The guests needed no encouragement to get stuck in to the task at hand. All the staff were keen to get involved too, and it wasn’t just the dive guides……there were divers, snorkelers and non-swimmers alike. Even the restaurant boys donned their snorkelling gear and got to work, picking up all sorts of weird and not-so-wonderful trash. Those who didn’t get in the water tidied up a stretch of beach. A real team effort.
We cleaned up this area last September and, although there was plenty to clean up this time too, it’s very encouraging to see that the area around the jetty is making a sustained recovery and is still home to a diverse range of marine life. Well done to everyone for staying focused, despite an audience of fish, including bat fish, lion fish and anemone fish all looking on curiously.
On our return to Two Fish, the next big job was to unload and weight it all…..In total we collected 28 big sackfuls, plus more odd-shaped bits and pieces that just wouldn’t go into a sack. The total weight came to ……..492.5 Kg, nearly half a tonne!
A fun and hugely productive day was had by all involved. Everyone came back feeling extremely satisfied with what had been achieved and ready for a well-earned dinner!
Big heartfelt thanks to all the guests and staff for their super-enthusiastic participation in a truly worthwhile global initiative.
Since finding out about Earth Day last month, we have been getting excited about getting all our guests and guides together to help do our little bit help to clean up the Lembeh Strait. After a good chat with the dive guides we decided on going to TK2 (it is named after the village in the bay – Teluk Kembahu) to give it a ‘spring clean’!
After a nice hearty lunch we donned our wetsuits, set up our kit and headed out on the boat. The earlier rain had gone away and the sun was shining – everyone was in high spirits!
After a briefing from Helen, our resident instructor and Project Aware Coordinator on what rubbish to collect and the plan of action everyone jumped in eager to get started!!
As you can see from the pictures in the album, everyone had great fun collecting over 50 kilograms of rubbish!!! We mainly focused on collecting plastic items as these are a real problem in the Lembeh Strait but some of the stranger items we collected included vacuum cleaner pipes, a Mickey Mouse handbag, brushes and a inflatable kiddie pool!!
We would like to extend our thanks to all the helpers on the dive – Silvia and Martin from Switerland, Louise from Denmark, Fred from France, Arnau from Spain, Frits and Zu from The Netherlands and Steve from the UK. As you can see it was a very international affair and we also had the Indonesian contingent Risko, Steven and Sem , three of our fantastic guides here at Two Fish Divers.
Two Fish Divers Lembeh had an awesome morning of diving today!! Firstly we saw many ( we counted 6 ) Pygmy Seahorses, Pegasus Sea Moths and much more at Nudi Retreat. The dive was nice and relaxing, good viz and no current!! We then moved onto our second site and saw this magnificent Weedy Scorpionfish ( Rhinopias frondosa) . I was particularly happy as it was my first sighting of the famous Rhinopias – they could probably hear me cheering on the boat!!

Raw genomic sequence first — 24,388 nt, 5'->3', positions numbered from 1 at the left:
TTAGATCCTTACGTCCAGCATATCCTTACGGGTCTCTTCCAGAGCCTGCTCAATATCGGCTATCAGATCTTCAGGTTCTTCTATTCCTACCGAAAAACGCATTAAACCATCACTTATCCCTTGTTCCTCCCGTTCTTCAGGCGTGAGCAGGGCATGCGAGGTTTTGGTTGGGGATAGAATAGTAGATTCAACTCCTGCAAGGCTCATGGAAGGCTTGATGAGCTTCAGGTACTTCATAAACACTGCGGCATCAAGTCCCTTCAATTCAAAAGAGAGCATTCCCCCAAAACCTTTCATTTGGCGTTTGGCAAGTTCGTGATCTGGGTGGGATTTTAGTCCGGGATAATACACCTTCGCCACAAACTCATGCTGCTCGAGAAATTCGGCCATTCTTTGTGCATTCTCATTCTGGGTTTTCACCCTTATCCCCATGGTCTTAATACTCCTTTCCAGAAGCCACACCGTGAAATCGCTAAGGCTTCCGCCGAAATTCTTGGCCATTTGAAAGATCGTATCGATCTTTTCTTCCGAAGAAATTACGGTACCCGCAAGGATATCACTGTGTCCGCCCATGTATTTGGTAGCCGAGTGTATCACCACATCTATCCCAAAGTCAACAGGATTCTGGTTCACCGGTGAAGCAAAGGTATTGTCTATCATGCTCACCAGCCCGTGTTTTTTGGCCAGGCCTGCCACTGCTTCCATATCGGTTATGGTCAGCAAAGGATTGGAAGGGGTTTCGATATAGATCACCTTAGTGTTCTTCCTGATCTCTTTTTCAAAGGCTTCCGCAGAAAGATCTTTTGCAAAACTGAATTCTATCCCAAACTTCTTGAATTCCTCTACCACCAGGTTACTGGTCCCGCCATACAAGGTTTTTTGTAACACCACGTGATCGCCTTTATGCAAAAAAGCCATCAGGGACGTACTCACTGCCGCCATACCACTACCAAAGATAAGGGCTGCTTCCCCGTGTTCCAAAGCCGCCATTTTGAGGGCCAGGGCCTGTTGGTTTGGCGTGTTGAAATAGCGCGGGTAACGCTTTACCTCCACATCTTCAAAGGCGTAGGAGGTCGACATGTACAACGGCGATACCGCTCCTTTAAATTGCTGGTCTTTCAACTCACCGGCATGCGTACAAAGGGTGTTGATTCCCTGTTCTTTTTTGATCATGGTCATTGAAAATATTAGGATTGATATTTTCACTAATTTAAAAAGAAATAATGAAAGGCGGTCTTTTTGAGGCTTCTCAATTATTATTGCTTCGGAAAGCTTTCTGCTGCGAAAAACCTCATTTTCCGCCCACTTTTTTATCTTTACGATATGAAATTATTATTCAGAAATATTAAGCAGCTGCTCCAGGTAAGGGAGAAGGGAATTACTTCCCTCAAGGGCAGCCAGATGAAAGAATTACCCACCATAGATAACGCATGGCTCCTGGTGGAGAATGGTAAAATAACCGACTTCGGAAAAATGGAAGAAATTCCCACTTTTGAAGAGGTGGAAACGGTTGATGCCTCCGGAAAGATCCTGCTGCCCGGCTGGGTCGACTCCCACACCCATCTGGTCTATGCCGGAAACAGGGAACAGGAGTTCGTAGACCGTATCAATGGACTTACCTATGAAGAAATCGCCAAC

The Weedy Scorpionfish is a solitary creature and you’ll find him hanging around rubble area between 8-25m. They come in many colours ranging from lavender to red.
Some of our divers were lucky enough to see this giant mimic octopus (Thaumoctopus mimicus). The Mimic Octopus are active during the day ( we will soon be posting some awesome footage of this guy – keep an eye out!!), playing by themselves or hiding on sandy bottoms. It is known to mimic up to 17 different species, including sea snake, flounder, lionfish, sting ray and feather star.
Thank you to Frits and Steve for these lovely photos and to everyone for an awesome morning of diving!!
We are always interested in viewing our guests photos and videos that they take whilst they are here with us at Two Fish Divers Lembeh. We also really appreciate them being sent through to us so that we can share them with everyone else!
Johnny Leffelaer from Belgium sent us through some of his fantastic photos… Here is a little information on each of the fish!
Flamboyant Cuttlefish (Metasepia pfefferi) tend to live in sandy & rubble shallows and are most active during the day. Its appeal to divers is seeing the beautiful colour changes. Its normal colour is dark purple/brown but it can quickly change to a pattern of black, white, with yellow patches around the mantle, arms, and eyes. The flesh of this cuttlefish is poisonous, containing a unique toxin.
The Pegasus Sea Moth (Eurypegasus Draconis) is one of my favourite things to see here in Lembeh – they look so adorable ambling along the rubble bottoms in their pair! They are a relative of the seahorse family & they tend to feed on small crustaceans hiding in the sand.
Johnny captured a fantastic image of the Leafy Filefish ( Chaetodermis penicilligera). You tend to find these guys alone on sheltered reef or weedy covered bottoms. It gets its name from the green and yellow patches on its body.
Thank you again to Johnny for the photos and once again we like to receive photos, so please send us your best images to email@example.com .
Earplugs were the order of the day with about 70 children in our Bunaken restaurant to celebrate Rebecca’s birthday. Maybe some of you will notice the family resemblance, as many of them are the children from our staff. It was great fun! The Sunday School teachers kept order excellently.There is still plenty of cake!